However, other studies failed to find significant differences in concussions between the sexes. In a study of 15,802 high school athletes in North Carolina, male soccer players reported more concussions than females, while female basketball players reported more concussion incidents than males.
Another research project reviewed thousands of studies to find a link to concussion risk and gender. The results from these studies suggest that in sports where rules and physicality are more equal between sexes, such as soccer and basketball, women appear to be at greater risk.
Despite being the physically stronger sex, one study suggests the male brain displays more evidence of concussion injury. Using a particular form of MRI, called diffusion tensor imaging (DTI), the study looked specifically at the brain's white matter, where a concussion may cause tears in the connective fibers.
The DTI scans suggested that, compared to women with concussions and participants without brain injury, men with concussions had more abnormalities in one area of the brain's white matter, called uncinate fasciculus, which is a bundle of fibers that connects two major regions of the brain.
Additional research found girls and women are more likely to suffer concussions than boys and men in comparable sports such as soccer, basketball and baseball/softball.
Despite all these studies suggesting one sex is at greater risk than the other, the main factor to determine risk is the health of the brain prior to the concussion. For example, if an individual’s brain shows signs of toxicity from drinking too much alcohol, smoking cigarettes, drug use or exposure to significant duration of dangerous fumes, the individual may be more susceptible to concussion injury. Previous head trauma, whether resulting from sports or not, may also “weaken” the brain’s ability to sustain stress caused by a hit to head. A personal or family history of migraines may predispose an athlete to concussion injury.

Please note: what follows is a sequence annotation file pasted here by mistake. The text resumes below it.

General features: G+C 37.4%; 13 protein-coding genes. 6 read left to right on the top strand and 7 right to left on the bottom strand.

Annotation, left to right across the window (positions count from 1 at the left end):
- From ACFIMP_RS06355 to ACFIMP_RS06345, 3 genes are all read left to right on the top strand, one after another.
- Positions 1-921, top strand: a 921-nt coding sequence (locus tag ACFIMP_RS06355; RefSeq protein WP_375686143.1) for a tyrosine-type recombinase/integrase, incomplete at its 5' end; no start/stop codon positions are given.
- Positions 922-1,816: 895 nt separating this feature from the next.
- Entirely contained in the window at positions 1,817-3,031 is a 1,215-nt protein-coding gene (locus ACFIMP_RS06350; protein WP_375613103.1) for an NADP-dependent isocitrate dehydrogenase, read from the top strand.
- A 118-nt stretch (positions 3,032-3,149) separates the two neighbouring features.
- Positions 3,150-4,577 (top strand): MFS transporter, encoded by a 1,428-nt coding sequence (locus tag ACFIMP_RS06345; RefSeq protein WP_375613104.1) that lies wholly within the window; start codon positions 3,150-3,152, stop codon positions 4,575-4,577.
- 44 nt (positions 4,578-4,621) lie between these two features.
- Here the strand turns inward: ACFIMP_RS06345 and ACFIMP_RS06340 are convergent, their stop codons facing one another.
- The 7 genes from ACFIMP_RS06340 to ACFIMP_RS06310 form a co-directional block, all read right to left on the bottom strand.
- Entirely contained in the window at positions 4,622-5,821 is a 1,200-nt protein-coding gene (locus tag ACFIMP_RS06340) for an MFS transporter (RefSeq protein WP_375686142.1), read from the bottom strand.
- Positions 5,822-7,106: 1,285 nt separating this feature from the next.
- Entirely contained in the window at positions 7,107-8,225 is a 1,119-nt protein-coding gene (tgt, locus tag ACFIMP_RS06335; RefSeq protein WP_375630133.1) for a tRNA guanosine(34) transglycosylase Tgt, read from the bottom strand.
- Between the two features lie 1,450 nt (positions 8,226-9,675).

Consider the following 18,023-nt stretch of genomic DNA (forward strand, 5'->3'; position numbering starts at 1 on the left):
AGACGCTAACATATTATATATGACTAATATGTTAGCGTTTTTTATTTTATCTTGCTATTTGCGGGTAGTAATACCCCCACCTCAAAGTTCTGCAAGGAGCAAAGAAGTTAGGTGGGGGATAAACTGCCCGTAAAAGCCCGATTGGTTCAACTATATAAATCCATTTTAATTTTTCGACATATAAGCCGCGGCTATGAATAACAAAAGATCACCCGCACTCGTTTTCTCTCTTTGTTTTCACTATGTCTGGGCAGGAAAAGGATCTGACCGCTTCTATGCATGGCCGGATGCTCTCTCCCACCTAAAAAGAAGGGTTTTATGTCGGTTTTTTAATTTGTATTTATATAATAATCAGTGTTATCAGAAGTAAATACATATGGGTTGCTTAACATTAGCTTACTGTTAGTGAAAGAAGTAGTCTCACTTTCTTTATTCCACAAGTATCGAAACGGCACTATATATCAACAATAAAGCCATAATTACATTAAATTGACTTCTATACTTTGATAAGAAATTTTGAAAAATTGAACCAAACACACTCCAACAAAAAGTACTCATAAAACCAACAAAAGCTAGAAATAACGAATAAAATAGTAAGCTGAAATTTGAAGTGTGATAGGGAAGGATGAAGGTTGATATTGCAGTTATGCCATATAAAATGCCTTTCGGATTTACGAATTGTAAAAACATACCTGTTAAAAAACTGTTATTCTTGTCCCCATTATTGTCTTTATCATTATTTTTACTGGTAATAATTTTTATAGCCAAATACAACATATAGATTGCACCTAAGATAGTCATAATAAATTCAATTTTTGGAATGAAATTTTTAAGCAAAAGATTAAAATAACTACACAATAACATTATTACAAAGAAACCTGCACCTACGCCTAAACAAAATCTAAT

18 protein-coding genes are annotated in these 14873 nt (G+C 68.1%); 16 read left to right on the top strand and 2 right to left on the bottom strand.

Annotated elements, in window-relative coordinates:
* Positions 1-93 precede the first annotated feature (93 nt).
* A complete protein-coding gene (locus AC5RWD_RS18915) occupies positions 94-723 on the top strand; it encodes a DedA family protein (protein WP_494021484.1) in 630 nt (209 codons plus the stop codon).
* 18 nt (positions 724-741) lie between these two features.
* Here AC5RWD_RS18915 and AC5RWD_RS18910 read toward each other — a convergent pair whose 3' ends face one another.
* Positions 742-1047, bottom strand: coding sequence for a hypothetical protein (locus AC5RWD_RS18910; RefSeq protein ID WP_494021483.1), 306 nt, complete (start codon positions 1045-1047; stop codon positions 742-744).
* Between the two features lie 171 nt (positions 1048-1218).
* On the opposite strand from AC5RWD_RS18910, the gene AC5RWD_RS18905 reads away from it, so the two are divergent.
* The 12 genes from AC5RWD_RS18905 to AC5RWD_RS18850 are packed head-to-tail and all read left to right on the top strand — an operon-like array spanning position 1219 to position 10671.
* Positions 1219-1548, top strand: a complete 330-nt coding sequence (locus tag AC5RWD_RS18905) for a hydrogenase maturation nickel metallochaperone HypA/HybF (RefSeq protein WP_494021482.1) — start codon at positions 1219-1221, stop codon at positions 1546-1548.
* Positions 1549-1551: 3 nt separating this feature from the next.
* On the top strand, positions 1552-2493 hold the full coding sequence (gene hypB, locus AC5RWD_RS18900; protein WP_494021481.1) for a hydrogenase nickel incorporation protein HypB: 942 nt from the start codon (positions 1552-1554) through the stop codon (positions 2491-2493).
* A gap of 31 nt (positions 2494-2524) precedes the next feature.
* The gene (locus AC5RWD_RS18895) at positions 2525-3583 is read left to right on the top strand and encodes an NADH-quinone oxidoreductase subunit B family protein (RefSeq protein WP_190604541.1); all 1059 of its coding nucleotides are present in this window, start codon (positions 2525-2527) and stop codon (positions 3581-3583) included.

4. Post-Concussion Recovery Differences Exist
After sustaining a concussion, men may take longer to recover while women may have more symptoms, greater cognitive decline and poorer reaction time as compared to baseline scores.
In one study, researchers examined brain scans and medical records of 47 men and 22 women with concussions, and a group of 21 men and women without any brain injury, to see whether gender has any role in recovery from mild injuries to the brain. The results showed that it took men with concussions an average of 67 days to recover, compared with an average of 26 days for women.
Women, on the other hand, tend to have worse symptoms than men. Some recent studies have found gender differences in memory and other symptoms after concussions, with women generally doing worse. In one study, concussed female athletes exhibited lower performance on visual memory composite scores and higher scores on total symptoms than male athletes.
Another study suggests women of child-bearing age have higher progesterone levels which may contribute to and worsen post-concussion symptoms.
While gender differences exist, the human brain was not designed to sustain enough force to cause concussion. Understanding the gender differences can help guide detection and treatment protocol, but ultimately concussions win the battle of the sexes.
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Cognitive neurologist Harry Kerasidis, M.D. is the Founder of Chesapeake Neurology Associates in Maryland and XLNTbrain LLC. He also serves as the Medical Director for the Center for Neuroscience, Sleep Disorders Center and Stroke Center at Calvert Memorial Hospital. For more than 25 years, Dr. Kerasidis has studied changes of the electrophysiology of the brain as it relates to behavior, cognitive function and emotional function resulting from various brain trauma, including concussions. His work led to the establishing the first complete concussion management program, xlntbrain.com.